News / Africa

CAR Facing Food Crisis

TEXT SIZE - +
Lisa Schlein
— The World Food Program (WFP) reports it is scaling up its emergency assistance program in the Central African Republic (CAR) in response to a worsening food crisis in the country. WFP says tens of thousands of people are going hungry and are extremely vulnerable as the country enters the lean season, the period between harvests.

A nutritional assessment carried out in over 60 communities in the Central African Republic says widespread hunger is chiefly due to the fighting and subsequent seizure of the capital Bangui by the rebel Seleka at the end of March.   

Click to enlargeClick to enlarge
x
Click to enlarge
Click to enlarge
Officials from the World Food Program, the Food and Agricultural Organization and private agencies say the volatile situation has lessened. But violence and persistent fear by the population remain high and are largely to blame for the food insecurity. In addition, they say periods of flooding and drought are worsening the nutritional crisis.  

WFP spokeswoman Elisabeth Byrs says people are resorting to drastic coping mechanisms to stretch out their dwindling food stocks. She says many people are only eating one meal a day. In some cases, she says adults refrain from eating so their children do not go hungry.

"Some other households sell what they have, their belongings," she said. "They get into debt. They sell their agricultural assets and they also eat their seed stocks.  Seed stocks have been depleted because they were either looted or now, during the lean season, they are, in fact, the only food available for some people."  

The lean season is the period between harvests when peoples' food stocks are at their lowest. The next harvest in the CAR will be in September or October.  Byrs says this poses a dilemma. To prepare for the harvest, she says farmers must plant their crops. But they are unable to do so because they are eating their seeds to stave off hunger.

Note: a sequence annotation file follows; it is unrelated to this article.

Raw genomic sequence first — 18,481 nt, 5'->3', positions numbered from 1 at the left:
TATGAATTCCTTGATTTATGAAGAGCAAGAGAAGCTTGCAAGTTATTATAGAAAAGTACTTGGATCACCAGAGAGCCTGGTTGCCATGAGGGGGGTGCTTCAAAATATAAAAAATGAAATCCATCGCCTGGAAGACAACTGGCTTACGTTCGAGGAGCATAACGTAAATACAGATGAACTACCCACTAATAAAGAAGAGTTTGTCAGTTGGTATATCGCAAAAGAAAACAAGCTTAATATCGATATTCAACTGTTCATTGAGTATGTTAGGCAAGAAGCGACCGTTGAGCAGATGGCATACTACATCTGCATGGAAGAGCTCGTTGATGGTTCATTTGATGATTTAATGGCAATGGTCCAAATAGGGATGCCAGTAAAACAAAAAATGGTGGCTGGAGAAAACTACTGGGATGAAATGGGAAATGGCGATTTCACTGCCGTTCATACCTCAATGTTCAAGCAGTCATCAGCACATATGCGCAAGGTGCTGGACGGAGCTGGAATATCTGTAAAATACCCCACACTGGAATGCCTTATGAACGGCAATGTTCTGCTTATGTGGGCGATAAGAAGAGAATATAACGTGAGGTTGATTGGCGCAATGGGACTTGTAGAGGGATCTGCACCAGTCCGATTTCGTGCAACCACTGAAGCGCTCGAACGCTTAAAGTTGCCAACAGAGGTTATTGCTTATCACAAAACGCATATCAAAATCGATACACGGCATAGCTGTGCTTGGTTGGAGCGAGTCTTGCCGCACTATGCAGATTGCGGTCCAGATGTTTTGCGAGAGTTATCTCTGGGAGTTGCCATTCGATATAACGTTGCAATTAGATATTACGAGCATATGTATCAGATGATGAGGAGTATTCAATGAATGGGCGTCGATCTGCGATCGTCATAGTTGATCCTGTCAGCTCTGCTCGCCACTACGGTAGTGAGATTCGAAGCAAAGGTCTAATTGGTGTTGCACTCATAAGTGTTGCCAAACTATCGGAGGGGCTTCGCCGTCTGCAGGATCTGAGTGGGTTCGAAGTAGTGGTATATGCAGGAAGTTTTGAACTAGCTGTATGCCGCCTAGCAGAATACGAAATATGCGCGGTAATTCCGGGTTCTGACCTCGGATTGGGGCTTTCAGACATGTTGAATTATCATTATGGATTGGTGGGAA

The World Food Program estimates nearly one-third of CAR's 4.4 million population is food insecure. It says chronic malnutrition among children under five is over 40 percent, and HIV prevalence stands at 6.2 percent, one of the highest in the region.

The United Nations assessment monitored 45 market places and found a scarcity of products and prices too high for most people to afford. It also found people lacked access to health services and medicines because most hospitals have been looted. In many cases, the UN officials note people are foregoing medical care so they have some money to spend on food.  

Byrs says this dire situation is likely to get worse. She says children are already paying a great price. She says most schools are closed as a consequence of the fighting and all school feeding programs have stopped. She says humanitarian operations in the country are greatly underfunded.

"We expect that the vulnerable household will become more vulnerable…It is time to ring the alarm bell in the Central African Republic," said Byrs. "It is a forgotten crisis.  It is a silent crisis.  

WFP already assists 340,000 people. In response to the current food crisis, the UN agency has begun a three-month emergency operation. It will provide life-saving food assistance for an additional 120,000 people and will distribute seeds to farmers so they can sow their fields.

You May Like

Video Pope Francis Hopes Dual Canonizations Will Reconcile Church

John the XXIII and John Paul II will be made saints in a ceremony at St. Peter’s Square on April 27 More

Thailand Reacts to Plots Targeting Israelis

Authorities hope arrest of two Lebanese suspects will disrupt plot to attack young Israeli tourists More

Video In Capturing Nature's Majesty, Film Makes Case for Its Survival

'Once Upon a Forest' takes viewers deep into heart of tropical rainforest More

This forum has been closed.
Comments
     
There are no comments in this forum. Be first and add one

Featured Videos

Your JavaScript is turned off or you have an old version of Adobe's Flash Player. Get the latest Flash player.